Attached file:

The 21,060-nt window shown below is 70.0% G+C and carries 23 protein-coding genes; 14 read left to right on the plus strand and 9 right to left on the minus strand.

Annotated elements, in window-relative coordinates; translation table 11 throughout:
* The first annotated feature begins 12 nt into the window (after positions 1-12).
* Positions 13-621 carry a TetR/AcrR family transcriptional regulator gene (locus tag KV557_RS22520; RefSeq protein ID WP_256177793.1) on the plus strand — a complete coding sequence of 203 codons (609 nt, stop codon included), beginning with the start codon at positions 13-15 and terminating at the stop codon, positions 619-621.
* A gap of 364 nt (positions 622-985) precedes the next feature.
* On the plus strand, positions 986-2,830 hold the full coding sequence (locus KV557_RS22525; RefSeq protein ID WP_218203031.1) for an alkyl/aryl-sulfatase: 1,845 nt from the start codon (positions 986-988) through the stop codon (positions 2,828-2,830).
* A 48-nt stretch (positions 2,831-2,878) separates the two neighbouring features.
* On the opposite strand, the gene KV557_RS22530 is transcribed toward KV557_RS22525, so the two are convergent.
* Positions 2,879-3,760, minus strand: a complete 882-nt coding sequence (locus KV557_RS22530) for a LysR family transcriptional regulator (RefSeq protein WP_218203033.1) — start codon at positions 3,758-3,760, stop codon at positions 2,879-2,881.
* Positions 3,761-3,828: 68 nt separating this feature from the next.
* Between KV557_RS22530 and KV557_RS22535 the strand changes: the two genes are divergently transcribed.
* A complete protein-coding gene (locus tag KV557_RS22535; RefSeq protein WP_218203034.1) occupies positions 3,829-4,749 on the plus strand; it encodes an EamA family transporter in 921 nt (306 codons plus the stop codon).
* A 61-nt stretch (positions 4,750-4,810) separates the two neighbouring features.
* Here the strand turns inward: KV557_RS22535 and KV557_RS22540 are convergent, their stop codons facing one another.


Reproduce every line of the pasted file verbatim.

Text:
The 21,060-nt window shown below is 70.0% G+C and carries 23 protein-coding genes; 14 read left to right on the plus strand and 9 right to left on the minus strand.

Annotated elements, in window-relative coordinates; translation table 11 throughout:
* The first annotated feature begins 12 nt into the window (after positions 1-12).
* Positions 13-621 carry a TetR/AcrR family transcriptional regulator gene (locus tag KV557_RS22520; RefSeq protein ID WP_256177793.1) on the plus strand — a complete coding sequence of 203 codons (609 nt, stop codon included), beginning with the start codon at positions 13-15 and terminating at the stop codon, positions 619-621.
* A gap of 364 nt (positions 622-985) precedes the next feature.
* On the plus strand, positions 986-2,830 hold the full coding sequence (locus KV557_RS22525; RefSeq protein ID WP_218203031.1) for an alkyl/aryl-sulfatase: 1,845 nt from the start codon (positions 986-988) through the stop codon (positions 2,828-2,830).
* A 48-nt stretch (positions 2,831-2,878) separates the two neighbouring features.
* On the opposite strand, the gene KV557_RS22530 is transcribed toward KV557_RS22525, so the two are convergent.
* Positions 2,879-3,760, minus strand: a complete 882-nt coding sequence (locus KV557_RS22530) for a LysR family transcriptional regulator (RefSeq protein WP_218203033.1) — start codon at positions 3,758-3,760, stop codon at positions 2,879-2,881.
* Positions 3,761-3,828: 68 nt separating this feature from the next.
* Between KV557_RS22530 and KV557_RS22535 the strand changes: the two genes are divergently transcribed.
* A complete protein-coding gene (locus tag KV557_RS22535; RefSeq protein WP_218203034.1) occupies positions 3,829-4,749 on the plus strand; it encodes an EamA family transporter in 921 nt (306 codons plus the stop codon).
* A 61-nt stretch (positions 4,750-4,810) separates the two neighbouring features.
* Here the strand turns inward: KV557_RS22535 and KV557_RS22540 are convergent, their stop codons facing one another.